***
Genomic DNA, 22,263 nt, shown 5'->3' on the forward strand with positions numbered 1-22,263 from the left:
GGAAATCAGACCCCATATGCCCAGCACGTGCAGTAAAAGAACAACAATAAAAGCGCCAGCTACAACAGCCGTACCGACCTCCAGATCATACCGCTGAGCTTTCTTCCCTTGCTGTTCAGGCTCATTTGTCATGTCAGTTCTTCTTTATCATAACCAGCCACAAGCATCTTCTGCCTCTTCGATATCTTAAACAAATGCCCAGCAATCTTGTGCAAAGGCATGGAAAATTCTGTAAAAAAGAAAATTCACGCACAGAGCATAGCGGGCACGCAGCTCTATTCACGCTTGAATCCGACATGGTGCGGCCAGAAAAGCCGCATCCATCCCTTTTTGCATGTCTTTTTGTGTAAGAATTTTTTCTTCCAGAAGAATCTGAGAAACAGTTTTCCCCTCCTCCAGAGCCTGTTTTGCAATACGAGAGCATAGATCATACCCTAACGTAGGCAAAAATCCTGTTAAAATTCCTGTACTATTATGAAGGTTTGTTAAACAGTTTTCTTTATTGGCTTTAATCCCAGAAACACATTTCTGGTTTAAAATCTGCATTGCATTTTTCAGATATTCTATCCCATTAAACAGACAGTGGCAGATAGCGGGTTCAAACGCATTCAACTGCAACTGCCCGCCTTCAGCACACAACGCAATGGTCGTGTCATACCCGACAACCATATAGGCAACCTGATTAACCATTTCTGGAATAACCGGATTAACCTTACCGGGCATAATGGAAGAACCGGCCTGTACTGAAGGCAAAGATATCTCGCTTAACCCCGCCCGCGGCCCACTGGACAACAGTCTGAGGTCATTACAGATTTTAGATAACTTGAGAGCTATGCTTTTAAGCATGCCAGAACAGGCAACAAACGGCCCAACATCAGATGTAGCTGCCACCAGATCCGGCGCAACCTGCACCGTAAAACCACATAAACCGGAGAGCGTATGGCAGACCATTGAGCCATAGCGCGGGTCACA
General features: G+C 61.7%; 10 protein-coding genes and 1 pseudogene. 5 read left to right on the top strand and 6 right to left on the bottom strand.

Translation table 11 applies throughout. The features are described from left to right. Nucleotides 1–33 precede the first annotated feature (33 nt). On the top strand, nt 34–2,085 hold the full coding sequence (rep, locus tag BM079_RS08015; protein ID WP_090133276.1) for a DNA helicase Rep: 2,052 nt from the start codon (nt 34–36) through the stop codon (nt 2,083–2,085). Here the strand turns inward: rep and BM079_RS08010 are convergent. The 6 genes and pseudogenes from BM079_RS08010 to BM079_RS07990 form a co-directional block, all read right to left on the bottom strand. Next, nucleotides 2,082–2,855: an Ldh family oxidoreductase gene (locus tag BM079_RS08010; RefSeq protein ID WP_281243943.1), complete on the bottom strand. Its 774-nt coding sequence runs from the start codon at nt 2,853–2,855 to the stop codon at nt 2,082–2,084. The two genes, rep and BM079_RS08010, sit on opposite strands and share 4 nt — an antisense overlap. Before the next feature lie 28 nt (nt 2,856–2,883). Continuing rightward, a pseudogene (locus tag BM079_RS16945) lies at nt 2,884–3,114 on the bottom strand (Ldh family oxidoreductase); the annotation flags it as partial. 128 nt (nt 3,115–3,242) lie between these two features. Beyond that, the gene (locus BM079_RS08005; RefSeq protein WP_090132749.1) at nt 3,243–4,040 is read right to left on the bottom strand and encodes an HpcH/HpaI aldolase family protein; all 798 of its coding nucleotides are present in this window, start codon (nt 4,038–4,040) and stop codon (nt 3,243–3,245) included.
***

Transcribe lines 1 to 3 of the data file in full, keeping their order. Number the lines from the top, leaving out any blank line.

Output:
Genomic DNA, 22,263 nt, shown 5'->3' on the forward strand with positions numbered 1-22,263 from the left:
GGAAATCAGACCCCATATGCCCAGCACGTGCAGTAAAAGAACAACAATAAAAGCGCCAGCTACAACAGCCGTACCGACCTCCAGATCATACCGCTGAGCTTTCTTCCCTTGCTGTTCAGGCTCATTTGTCATGTCAGTTCTTCTTTATCATAACCAGCCACAAGCATCTTCTGCCTCTTCGATATCTTAAACAAATGCCCAGCAATCTTGTGCAAAGGCATGGAAAATTCTGTAAAAAAGAAAATTCACGCACAGAGCATAGCGGGCACGCAGCTCTATTCACGCTTGAATCCGACATGGTGCGGCCAGAAAAGCCGCATCCATCCCTTTTTGCATGTCTTTTTGTGTAAGAATTTTTTCTTCCAGAAGAATCTGAGAAACAGTTTTCCCCTCCTCCAGAGCCTGTTTTGCAATACGAGAGCATAGATCATACCCTAACGTAGGCAAAAATCCTGTTAAAATTCCTGTACTATTATGAAGGTTTGTTAAACAGTTTTCTTTATTGGCTTTAATCCCAGAAACACATTTCTGGTTTAAAATCTGCATTGCATTTTTCAGATATTCTATCCCATTAAACAGACAGTGGCAGATAGCGGGTTCAAACGCATTCAACTGCAACTGCCCGCCTTCAGCACACAACGCAATGGTCGTGTCATACCCGACAACCATATAGGCAACCTGATTAACCATTTCTGGAATAACCGGATTAACCTTACCGGGCATAATGGAAGAACCGGCCTGTACTGAAGGCAAAGATATCTCGCTTAACCCCGCCCGCGGCCCACTGGACAACAGTCTGAGGTCATTACAGATTTTAGATAACTTGAGAGCTATGCTTTTAAGCATGCCAGAACAGGCAACAAACGGCCCAACATCAGATGTAGCTGCCACCAGATCCGGCGCAACCTGCACCGTAAAACCACATAAACCGGAGAGCGTATGGCAGACCATTGAGCCATAGCGCGGGTCACA
General features: G+C 61.7%; 10 protein-coding genes and 1 pseudogene. 5 read left to right on the top strand and 6 right to left on the bottom strand.